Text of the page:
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When the Donors Are Delirious
Anti-Trump Republican megadonors ignore hard data to keep wasting money.
JUST 24 HOURS AFTER last week’s waste-of-time Republican primary debate, GOP donors still hoping to stop former President Donald Trump set out to narrow the field between Nikki Haley and Ron DeSantis, while also plotting to try and draft Glenn Youngkin for a late entry to the race.
These plans are being launched and funded despite what else happened last week: new polls show Trump’s lead is growing, a memo from an anti-Trump PAC reported that no lines of attack against him are working, and a Trump event on Friday showed a roomful of California Republicans laughing and chanting at some of his most incendiary lines, as he remains positioned to bag all of the Golden State’s delegates in its primary on March 5.1
But brilliant billionaires are coming to the rescue! They are convinced they can turn things around with dollars, inflict their will on voters, and meet their objective—just like in business. They plan to fund a breakout strategy where one Trump rival surprises in Iowa and shakes up the contours of this non-race. But his lead in the Hawkeye State has grown 10 points from where it was before the two debates (that he skipped) showcasing the alternative candidates. According to Morning Consult’s tracking poll, Trump’s national lead among registered Republicans grew to 63 percent after last week’s debate, up 5 points in just one week while DeSantis slipped down to 12 percent.
NO MATTER WHAT MESSAGE Youngkin or Haley or DeSantis tries to wow maybe-Trump voters with, donors were informed last week that no line of attack against Trump is likely to ever succeed.
Win It Back, a PAC with close ties to the Club for Growth, found that after spending $6 million to test more than forty ads against Trump, “all attempts to undermine his conservative credentials on specific issues were ineffective,” according to a memo revealed by the New York Times the day after the debate. “Even when you show video to Republican primary voters—with complete context—of President Trump saying something otherwise objectionable to primary voters, they find a way to rationalize and dismiss it,” wrote David McIntosh, who runs the PAC.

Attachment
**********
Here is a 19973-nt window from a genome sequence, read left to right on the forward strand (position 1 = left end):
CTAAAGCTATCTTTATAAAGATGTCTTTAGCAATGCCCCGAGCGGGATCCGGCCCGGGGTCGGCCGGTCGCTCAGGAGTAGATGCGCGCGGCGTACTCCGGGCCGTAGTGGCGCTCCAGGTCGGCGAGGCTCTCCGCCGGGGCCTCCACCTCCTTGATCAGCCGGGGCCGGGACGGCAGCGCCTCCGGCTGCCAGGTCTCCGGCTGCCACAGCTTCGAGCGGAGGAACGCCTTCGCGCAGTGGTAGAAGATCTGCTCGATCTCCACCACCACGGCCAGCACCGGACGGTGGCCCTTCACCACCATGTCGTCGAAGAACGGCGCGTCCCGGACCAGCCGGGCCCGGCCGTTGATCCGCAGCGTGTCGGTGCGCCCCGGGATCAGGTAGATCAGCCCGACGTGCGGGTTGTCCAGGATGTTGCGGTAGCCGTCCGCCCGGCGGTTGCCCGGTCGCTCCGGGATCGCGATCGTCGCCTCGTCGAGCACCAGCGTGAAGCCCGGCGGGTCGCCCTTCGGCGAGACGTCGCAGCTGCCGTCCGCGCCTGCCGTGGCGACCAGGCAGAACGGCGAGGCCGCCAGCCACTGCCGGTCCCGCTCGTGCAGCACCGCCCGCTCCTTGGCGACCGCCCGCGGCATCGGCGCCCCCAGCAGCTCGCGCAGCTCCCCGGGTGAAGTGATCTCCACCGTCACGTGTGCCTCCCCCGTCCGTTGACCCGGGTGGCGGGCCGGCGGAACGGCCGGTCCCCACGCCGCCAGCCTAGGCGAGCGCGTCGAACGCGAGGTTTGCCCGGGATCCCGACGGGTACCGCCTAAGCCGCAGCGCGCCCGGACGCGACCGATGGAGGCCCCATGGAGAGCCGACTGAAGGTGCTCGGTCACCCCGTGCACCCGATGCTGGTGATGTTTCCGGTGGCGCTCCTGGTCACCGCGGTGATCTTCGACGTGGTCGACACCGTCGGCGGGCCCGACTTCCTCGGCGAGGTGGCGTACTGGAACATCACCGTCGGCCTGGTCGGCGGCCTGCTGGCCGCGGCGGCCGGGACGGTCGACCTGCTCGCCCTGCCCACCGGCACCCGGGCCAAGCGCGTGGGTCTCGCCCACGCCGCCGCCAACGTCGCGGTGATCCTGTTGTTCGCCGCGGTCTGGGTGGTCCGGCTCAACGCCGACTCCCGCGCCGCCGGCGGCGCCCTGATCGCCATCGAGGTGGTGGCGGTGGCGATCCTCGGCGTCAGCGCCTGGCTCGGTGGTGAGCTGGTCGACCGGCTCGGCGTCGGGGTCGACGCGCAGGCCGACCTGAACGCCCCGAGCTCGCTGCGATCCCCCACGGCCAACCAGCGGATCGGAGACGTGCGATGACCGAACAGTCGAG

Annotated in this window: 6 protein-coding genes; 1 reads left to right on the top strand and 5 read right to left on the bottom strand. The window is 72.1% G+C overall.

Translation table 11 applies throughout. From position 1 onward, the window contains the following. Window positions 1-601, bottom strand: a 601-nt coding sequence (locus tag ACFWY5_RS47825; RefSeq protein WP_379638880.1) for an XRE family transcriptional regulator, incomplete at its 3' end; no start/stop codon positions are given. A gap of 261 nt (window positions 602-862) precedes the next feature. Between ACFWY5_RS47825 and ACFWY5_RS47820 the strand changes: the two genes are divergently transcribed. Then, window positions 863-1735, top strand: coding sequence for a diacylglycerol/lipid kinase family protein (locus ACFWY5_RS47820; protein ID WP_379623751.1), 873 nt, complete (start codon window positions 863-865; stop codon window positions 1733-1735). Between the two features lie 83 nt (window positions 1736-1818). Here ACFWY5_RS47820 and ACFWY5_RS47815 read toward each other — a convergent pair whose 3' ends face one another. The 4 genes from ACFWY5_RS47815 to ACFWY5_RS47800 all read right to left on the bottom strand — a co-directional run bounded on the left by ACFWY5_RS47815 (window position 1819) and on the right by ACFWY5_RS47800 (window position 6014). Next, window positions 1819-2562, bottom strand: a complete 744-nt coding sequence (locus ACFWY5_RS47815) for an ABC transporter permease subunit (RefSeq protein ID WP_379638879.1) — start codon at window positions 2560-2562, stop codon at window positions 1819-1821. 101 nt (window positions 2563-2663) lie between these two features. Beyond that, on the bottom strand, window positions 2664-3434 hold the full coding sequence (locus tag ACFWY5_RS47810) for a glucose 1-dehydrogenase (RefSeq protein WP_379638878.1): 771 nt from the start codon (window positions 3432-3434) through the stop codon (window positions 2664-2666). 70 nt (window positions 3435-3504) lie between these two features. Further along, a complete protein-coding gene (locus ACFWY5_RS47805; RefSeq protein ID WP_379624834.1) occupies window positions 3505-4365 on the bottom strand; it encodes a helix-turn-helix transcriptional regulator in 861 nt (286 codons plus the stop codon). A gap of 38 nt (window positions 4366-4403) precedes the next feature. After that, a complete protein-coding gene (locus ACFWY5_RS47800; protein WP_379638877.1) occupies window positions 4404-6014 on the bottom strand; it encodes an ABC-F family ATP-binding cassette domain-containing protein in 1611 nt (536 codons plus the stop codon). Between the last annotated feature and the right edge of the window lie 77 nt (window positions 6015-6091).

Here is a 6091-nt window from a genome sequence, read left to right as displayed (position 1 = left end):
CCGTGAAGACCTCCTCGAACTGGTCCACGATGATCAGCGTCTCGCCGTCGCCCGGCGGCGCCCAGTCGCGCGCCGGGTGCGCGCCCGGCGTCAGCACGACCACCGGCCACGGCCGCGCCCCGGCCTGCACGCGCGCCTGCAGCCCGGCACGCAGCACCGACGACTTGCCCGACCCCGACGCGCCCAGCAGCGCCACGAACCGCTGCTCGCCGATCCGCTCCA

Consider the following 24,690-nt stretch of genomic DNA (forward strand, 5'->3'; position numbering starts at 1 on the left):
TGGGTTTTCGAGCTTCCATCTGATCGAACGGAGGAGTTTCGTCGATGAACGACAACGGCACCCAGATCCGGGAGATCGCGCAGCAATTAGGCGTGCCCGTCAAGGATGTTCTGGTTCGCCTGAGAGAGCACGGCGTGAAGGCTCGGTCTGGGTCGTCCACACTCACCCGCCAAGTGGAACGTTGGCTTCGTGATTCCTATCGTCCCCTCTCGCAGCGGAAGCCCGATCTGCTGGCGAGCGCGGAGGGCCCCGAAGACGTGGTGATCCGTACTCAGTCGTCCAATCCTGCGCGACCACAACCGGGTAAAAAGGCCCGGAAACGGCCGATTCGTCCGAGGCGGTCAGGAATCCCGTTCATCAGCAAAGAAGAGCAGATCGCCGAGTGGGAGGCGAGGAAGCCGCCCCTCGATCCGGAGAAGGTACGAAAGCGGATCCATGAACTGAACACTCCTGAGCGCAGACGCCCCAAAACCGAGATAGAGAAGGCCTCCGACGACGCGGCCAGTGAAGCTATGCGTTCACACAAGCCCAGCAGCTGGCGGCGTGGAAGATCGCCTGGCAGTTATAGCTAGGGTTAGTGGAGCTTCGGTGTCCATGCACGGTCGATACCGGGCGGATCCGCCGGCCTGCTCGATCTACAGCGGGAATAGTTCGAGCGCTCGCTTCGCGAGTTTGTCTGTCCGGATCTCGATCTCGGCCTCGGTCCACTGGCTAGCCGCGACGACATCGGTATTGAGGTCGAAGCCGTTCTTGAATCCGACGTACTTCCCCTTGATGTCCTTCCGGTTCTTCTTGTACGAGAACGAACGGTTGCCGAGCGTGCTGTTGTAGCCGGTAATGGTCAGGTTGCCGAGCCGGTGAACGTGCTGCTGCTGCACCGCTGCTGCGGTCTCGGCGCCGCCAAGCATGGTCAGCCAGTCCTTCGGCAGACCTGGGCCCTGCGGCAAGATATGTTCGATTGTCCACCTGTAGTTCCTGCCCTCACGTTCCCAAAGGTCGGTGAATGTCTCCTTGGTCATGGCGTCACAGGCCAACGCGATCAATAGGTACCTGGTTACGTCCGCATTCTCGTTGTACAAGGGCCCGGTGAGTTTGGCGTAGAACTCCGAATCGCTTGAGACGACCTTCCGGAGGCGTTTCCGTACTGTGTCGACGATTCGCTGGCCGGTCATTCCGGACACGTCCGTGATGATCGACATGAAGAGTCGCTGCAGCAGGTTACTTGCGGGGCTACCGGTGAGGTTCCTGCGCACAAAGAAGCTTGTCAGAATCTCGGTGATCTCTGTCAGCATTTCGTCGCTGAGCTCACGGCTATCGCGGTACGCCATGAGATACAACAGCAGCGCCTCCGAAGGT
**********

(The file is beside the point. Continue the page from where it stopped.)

Yet McIntosh informed donors to the PAC that he will plow ahead nonetheless, “developing and testing ads to deploy when there are signs of consolidation.”
When? Consolidation is a fever dream.
TRUMP’S TRIP TO CALIFORNIA Friday to woo Republicans there with his mockery of Nancy Pelosi’s husband nearly getting beaten to death, and other sick goodies that the crowd ate up, was part of his effort to end the race on Super Tuesday with a victory in California. The speech, and the reception it received, underscored that his early work to get the California state GOP to change its rules to a system that favors the frontrunner means Trump is likely to lock down 14 percent of the delegates he needs from California alone—and that a plan to take Trump down next spring through a long delegate slog is delusional.
So millions of dollars are about to be unleashed by Masters of the Universe who know that there will be no changing hearts and minds, and that the delegate system will help Trump lock up the nomination.
Before the next debate on November 8, the American Opportunity Alliance reportedly plans to gather with representatives from the Haley and DeSantis campaigns in Dallas and ask them to make their case for support as the one alternative to Trump. According to NBC News, the group, backed by Harlan Crow, Paul Singer, and Ken Griffin, will host the meeting on October 13.